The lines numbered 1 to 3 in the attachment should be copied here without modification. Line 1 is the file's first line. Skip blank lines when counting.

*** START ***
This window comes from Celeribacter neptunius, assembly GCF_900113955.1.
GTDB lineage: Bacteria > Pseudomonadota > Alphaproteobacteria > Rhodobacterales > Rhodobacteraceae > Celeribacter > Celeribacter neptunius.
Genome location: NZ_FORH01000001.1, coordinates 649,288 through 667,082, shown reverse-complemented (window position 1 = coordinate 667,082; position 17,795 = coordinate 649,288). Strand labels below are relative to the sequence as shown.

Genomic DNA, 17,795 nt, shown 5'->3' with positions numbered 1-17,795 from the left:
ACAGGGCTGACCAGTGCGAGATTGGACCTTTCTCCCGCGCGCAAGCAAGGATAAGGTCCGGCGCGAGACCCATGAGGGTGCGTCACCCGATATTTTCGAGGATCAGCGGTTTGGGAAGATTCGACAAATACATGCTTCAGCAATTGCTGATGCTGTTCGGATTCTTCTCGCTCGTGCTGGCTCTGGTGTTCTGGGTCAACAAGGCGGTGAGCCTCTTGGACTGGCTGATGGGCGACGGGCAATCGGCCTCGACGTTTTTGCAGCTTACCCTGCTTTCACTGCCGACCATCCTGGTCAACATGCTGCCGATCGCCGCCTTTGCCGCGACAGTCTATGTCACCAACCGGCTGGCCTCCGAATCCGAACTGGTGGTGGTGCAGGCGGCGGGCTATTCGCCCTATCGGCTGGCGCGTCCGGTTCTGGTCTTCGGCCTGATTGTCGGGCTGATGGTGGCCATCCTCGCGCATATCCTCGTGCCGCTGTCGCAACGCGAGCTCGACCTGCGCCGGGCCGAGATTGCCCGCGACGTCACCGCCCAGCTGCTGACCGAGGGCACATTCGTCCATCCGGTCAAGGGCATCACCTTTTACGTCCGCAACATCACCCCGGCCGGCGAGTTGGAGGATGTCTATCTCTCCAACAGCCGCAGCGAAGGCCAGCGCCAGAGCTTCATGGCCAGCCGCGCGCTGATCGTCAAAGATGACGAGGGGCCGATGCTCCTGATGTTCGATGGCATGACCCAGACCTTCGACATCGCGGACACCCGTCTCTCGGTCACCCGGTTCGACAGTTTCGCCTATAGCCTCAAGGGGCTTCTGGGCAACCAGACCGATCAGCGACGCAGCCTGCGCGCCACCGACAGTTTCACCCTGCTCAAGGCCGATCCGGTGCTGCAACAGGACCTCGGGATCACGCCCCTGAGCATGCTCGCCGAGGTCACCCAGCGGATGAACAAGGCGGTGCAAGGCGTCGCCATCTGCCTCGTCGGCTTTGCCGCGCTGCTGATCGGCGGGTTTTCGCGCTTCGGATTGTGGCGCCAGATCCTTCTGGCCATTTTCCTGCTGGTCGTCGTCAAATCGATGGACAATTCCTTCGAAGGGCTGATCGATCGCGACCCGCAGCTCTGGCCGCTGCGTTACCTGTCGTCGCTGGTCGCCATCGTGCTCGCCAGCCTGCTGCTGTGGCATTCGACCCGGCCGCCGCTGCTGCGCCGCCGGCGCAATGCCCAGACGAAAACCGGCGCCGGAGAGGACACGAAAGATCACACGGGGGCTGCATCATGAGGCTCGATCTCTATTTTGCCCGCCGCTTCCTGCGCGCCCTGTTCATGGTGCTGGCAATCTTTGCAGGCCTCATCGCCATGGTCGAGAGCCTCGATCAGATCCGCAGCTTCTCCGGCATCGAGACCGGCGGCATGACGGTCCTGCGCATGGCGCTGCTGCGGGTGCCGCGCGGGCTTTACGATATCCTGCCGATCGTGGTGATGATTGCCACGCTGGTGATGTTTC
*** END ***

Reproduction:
This window comes from Celeribacter neptunius, assembly GCF_900113955.1.
GTDB lineage: Bacteria > Pseudomonadota > Alphaproteobacteria > Rhodobacterales > Rhodobacteraceae > Celeribacter > Celeribacter neptunius.
Genome location: NZ_FORH01000001.1, coordinates 649,288 through 667,082, shown reverse-complemented (window position 1 = coordinate 667,082; position 17,795 = coordinate 649,288). Strand labels below are relative to the sequence as shown.